As is true for many of you, we recently watched Disney’s newly released movie, Mulan, a live action version of the earlier animated film. I don’t have clear memories of the previous Mulan (1998), so I was able to enjoy this movie on its own merits without comparison.
If you’ve seen the first version, you know the story. Disney did a good job refreshing it and keeping it engaging. Likable story. Most of the characters created a level of empathy in me. The conflict and resolution were satisfying. It is predictable to some level. Mulan’s struggle, to be so gifted yet so restricted in her culture at the time, gave it a universal theme. The lead actress in this role, Yifei Liu, brought the character to life.
As with most Disney stories, we watch for some humor and some darkness. Battle scenes and war are never relaxing, never the first choice in a movie for me, but predicting that the good will probably prevail helped. It’s Disney, after all. Not American politics.
Some will want to know what age group this movie would be appropriate for, would appeal to. Those are two different questions. It will depend on the child and the parenting style. The fighting and death might be of concern for younger kids. It is a movie filled with angst with more mature themes of hiding who you really are and the destructive pain of feeling alone. Some children will connect with that on their own level. Some may be too young.
For a better review of what age groups to share it with and major themes to consider first, check out Common Sense Media for their in-depth review and comments.
You’ve probably heard that Mulan (2020) is available on Disney + (Disney Plus) for a fee of $29.99, on top of your fee for channel access. So one has to decide if that is worth it. This streaming movies for a fee on top of subscriptions is new to me, and part of some business models since the pandemic closed the theaters. It could be a win-win. Here in the Los Angeles area, we need the movie industry to survive. It is a major employer in our area and does provide a service, for better or worse. Perhaps this helps the industry create some sort of income.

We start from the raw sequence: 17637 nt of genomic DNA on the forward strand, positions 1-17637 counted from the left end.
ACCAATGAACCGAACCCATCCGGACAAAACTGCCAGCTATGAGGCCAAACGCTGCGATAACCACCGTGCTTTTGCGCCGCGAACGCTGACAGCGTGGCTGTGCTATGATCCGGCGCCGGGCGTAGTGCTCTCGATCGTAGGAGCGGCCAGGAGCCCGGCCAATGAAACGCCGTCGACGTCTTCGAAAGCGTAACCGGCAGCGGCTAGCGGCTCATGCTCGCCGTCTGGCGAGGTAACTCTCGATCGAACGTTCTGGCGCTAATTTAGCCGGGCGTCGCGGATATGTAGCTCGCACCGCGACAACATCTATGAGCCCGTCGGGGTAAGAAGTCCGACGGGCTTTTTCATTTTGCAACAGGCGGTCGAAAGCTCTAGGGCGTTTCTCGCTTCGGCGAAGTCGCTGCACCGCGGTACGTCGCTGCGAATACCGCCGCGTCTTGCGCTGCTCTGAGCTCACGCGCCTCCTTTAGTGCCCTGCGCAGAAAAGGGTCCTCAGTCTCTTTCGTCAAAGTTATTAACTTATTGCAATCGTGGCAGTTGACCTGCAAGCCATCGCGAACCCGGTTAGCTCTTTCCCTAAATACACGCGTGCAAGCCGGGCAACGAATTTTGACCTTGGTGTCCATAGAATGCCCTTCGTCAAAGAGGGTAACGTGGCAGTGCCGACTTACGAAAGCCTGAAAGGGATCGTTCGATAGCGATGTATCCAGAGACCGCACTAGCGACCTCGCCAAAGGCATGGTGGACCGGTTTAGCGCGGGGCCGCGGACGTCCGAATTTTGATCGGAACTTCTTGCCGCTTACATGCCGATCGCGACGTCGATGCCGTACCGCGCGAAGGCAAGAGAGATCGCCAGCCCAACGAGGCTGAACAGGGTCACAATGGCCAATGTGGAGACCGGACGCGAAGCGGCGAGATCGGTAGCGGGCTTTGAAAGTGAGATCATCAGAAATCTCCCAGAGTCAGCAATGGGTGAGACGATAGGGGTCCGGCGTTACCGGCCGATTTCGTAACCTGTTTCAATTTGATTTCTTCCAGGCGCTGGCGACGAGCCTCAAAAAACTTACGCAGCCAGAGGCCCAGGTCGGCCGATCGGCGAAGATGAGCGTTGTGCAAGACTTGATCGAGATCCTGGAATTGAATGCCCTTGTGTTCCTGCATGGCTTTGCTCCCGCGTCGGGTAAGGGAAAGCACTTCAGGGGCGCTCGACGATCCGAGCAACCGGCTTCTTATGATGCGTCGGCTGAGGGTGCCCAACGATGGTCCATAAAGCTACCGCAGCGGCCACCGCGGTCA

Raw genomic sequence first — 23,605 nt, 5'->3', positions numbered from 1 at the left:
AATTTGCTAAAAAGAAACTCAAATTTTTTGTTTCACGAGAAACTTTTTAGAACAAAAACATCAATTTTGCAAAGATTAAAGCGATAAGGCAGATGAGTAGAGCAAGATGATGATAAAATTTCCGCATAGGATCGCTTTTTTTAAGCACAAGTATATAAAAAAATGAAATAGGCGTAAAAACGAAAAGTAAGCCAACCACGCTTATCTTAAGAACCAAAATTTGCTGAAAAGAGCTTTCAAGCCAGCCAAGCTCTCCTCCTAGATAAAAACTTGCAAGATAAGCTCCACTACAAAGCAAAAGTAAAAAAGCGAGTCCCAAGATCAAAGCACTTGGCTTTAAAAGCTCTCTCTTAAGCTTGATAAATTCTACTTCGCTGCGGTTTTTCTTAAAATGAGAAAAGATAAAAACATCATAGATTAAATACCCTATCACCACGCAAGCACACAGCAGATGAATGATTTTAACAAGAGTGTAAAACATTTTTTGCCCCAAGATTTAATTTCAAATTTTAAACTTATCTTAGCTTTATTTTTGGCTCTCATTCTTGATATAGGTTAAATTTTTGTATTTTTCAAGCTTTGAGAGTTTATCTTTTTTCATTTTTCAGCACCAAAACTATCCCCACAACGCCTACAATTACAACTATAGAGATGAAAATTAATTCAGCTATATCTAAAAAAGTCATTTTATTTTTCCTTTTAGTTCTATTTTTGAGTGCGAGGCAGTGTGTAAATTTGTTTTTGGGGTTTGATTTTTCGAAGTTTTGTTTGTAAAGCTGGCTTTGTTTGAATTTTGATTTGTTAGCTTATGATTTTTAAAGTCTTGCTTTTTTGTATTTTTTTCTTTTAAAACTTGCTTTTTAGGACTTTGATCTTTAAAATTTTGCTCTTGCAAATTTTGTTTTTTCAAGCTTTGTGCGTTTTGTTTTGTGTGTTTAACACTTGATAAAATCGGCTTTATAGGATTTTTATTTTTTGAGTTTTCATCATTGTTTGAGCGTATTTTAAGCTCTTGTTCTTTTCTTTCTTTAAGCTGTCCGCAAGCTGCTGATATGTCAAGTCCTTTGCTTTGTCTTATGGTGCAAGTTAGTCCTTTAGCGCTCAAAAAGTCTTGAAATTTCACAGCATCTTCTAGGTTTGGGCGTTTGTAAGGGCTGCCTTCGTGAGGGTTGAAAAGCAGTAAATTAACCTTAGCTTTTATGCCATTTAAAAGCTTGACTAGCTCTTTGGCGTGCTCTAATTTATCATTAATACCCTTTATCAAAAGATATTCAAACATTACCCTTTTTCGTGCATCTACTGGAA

People have shared that it is cheaper than going to the theater. Perhaps, if you pay regular ticket prices. We are seniors, so we do not. They also mention adding in the cost of popcorn and drinks. True, that boosts the cost of the evening. So in this case, spend $30 and then make your own popcorn, pour your own drinks, and use your own bathroom.
If you have a family of even three or four, you’ve at least broken even by then, and still enjoy the convenience of your own home. Each person will determine if it is worth $30 or not. The cost does go down the bigger the viewing group, so there’s that.
Here’s another great article about Chinese culture captured in the movie, Mulan. For those readers interested in gaining further understanding into other cultures, this is a good article.
Here’s a list of some of the information shared in the article that I found interesting:
- Based on a Chinese folk story created long ago
- Explanation of Mulan’s make-up in the matchmaker scene
- Understanding the Chinese characters on her father’s sword – loyal, brave, and true.
- The meaning of the phoenix in Chinese culture
- Definition of a “qualified wife” in feudal China
Have you watched the movie? What did you think?
How do you feel about the fee to view?
Did you know being a matchmaker was a serious occupation for women at the time of Mulan’s story? Would you like that as a career choice?
[Spoiler alert] Did you miss the 1998 character, Mushu?
Stay loyal, brave, and true, my friends!